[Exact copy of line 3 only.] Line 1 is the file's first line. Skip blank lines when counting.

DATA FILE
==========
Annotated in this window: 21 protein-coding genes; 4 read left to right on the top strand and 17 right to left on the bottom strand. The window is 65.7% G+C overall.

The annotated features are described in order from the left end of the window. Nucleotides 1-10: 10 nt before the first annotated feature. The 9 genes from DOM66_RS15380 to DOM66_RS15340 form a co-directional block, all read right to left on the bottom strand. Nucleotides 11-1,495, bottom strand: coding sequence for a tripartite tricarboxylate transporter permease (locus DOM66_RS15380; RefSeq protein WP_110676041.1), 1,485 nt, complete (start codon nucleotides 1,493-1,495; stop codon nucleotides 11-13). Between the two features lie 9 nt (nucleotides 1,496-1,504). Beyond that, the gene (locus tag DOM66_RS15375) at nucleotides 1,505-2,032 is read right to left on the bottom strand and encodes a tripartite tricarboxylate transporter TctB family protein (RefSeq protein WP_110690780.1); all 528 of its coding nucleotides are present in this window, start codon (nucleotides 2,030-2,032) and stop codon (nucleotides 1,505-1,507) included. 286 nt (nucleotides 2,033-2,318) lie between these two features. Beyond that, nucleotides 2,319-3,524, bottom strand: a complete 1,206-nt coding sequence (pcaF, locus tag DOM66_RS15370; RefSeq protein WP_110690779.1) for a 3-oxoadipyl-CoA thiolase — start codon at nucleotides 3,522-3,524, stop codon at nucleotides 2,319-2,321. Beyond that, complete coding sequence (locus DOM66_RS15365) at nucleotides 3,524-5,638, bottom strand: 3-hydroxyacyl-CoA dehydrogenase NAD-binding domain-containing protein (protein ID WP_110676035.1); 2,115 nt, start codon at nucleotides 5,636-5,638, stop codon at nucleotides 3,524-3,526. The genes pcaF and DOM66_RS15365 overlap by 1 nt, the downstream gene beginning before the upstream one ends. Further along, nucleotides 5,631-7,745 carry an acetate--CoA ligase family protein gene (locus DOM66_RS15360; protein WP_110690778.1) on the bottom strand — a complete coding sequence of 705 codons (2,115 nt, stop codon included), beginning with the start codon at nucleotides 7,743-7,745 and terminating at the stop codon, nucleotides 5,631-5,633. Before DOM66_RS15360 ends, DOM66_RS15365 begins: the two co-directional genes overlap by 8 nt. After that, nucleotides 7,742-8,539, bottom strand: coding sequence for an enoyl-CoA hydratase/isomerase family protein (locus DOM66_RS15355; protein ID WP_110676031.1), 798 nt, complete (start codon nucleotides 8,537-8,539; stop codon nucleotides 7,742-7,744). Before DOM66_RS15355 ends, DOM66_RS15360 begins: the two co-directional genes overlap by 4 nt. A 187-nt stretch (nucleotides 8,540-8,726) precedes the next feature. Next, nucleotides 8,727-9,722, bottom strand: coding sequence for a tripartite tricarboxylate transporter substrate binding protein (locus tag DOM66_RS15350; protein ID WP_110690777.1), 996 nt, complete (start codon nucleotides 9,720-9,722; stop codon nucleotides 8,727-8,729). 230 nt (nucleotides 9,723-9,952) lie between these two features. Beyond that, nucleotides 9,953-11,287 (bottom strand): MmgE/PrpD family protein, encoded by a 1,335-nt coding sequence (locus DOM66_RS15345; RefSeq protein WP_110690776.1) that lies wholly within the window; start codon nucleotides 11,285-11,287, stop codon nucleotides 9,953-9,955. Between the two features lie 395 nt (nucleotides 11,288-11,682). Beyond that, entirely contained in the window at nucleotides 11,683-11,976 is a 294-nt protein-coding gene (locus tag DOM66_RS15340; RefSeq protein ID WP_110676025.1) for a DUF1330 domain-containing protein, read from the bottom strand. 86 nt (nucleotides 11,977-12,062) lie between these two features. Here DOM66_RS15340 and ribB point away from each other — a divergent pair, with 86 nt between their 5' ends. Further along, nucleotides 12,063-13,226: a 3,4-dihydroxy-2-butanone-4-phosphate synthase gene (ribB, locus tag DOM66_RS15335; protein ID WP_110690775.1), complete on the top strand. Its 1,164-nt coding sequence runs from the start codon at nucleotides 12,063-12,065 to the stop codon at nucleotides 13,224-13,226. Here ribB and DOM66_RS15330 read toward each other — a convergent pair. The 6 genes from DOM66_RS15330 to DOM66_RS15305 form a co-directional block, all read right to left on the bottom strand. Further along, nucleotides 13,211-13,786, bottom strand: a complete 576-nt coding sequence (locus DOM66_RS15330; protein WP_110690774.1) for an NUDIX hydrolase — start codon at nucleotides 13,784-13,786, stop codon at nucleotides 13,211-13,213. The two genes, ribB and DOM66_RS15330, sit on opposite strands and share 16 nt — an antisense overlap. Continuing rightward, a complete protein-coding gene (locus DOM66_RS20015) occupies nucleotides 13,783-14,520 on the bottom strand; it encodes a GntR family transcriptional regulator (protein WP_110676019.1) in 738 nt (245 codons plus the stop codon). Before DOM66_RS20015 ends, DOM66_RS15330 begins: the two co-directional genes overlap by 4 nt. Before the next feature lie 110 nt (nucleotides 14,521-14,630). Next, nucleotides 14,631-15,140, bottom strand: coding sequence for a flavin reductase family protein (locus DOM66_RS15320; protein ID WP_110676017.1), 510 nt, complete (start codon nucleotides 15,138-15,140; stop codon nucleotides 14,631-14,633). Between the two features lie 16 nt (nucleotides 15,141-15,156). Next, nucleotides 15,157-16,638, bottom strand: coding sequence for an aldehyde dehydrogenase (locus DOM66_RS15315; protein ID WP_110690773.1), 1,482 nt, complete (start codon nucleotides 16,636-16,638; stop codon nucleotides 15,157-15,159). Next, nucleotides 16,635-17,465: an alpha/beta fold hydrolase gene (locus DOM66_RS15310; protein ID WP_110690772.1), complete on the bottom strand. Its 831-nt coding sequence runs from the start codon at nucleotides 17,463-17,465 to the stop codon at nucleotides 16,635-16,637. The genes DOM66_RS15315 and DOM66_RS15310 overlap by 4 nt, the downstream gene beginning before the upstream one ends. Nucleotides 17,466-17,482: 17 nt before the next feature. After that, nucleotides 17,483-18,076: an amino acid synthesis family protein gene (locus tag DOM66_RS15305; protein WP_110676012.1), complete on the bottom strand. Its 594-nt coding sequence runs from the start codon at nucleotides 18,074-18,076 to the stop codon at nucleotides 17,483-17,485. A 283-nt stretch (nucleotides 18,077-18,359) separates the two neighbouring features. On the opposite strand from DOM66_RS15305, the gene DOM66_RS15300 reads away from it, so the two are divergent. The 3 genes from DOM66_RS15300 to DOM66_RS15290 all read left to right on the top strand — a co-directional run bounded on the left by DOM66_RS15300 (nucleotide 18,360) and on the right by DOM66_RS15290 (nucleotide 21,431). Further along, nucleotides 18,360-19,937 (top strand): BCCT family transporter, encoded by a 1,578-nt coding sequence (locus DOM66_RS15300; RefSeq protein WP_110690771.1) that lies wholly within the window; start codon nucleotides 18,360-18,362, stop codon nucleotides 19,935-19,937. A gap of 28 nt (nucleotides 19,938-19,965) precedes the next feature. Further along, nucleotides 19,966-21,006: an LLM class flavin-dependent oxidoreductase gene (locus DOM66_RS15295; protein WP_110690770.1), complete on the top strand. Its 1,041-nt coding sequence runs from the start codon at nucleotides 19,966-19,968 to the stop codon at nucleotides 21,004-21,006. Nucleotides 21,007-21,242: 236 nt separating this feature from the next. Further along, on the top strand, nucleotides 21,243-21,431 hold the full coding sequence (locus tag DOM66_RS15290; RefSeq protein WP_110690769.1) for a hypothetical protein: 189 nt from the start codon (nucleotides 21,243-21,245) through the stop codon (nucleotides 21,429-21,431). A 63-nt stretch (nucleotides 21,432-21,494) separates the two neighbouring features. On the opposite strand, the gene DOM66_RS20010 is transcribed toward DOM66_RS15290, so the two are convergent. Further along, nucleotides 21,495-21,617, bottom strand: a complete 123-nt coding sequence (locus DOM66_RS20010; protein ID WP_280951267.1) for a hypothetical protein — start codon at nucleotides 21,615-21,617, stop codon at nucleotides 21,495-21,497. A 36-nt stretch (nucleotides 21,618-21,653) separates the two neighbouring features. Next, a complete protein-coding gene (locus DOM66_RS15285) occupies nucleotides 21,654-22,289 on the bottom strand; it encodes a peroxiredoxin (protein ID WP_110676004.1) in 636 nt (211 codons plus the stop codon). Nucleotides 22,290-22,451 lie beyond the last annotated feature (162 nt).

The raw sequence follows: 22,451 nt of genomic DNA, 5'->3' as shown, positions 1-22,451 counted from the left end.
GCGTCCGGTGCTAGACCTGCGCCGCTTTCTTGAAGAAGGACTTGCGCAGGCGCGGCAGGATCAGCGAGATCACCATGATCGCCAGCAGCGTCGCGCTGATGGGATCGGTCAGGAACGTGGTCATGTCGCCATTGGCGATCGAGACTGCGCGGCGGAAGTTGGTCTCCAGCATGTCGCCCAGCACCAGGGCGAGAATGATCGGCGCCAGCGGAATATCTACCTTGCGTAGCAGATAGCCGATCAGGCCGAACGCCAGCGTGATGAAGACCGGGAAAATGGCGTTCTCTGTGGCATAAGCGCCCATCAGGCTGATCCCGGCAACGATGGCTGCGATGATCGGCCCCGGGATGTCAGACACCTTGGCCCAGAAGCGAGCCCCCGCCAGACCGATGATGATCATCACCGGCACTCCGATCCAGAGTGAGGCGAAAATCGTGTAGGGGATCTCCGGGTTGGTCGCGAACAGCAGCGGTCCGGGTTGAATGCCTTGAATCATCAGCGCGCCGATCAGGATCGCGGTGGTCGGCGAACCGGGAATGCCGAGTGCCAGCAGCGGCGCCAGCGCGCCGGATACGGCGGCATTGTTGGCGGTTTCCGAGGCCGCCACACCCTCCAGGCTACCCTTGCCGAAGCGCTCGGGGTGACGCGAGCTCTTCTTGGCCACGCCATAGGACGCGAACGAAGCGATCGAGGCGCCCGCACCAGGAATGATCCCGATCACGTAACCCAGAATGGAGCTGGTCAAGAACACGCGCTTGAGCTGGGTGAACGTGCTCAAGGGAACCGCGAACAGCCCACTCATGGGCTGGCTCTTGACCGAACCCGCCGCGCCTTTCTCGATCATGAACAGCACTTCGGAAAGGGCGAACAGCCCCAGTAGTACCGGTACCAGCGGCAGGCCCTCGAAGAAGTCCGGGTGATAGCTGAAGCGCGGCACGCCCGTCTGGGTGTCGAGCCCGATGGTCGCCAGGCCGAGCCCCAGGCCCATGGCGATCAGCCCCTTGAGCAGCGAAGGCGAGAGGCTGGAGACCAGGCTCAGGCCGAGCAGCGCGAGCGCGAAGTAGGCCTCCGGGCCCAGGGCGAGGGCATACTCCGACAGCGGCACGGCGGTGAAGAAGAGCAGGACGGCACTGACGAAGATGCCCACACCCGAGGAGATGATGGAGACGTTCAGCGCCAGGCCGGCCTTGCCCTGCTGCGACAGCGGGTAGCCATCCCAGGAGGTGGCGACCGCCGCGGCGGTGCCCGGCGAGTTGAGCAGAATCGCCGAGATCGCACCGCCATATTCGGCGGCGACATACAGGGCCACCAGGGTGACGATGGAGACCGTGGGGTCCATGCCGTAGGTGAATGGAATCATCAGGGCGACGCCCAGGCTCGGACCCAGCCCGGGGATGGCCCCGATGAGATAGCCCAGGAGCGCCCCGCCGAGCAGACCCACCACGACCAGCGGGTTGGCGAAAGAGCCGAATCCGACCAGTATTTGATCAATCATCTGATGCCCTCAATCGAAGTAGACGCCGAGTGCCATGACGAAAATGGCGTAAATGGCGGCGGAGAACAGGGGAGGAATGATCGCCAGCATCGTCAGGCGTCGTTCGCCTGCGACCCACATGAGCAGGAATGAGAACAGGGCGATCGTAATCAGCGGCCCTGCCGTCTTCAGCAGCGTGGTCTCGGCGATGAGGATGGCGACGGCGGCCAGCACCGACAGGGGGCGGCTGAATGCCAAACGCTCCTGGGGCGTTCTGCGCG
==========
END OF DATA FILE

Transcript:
The raw sequence follows: 22,451 nt of genomic DNA, 5'->3' as shown, positions 1-22,451 counted from the left end.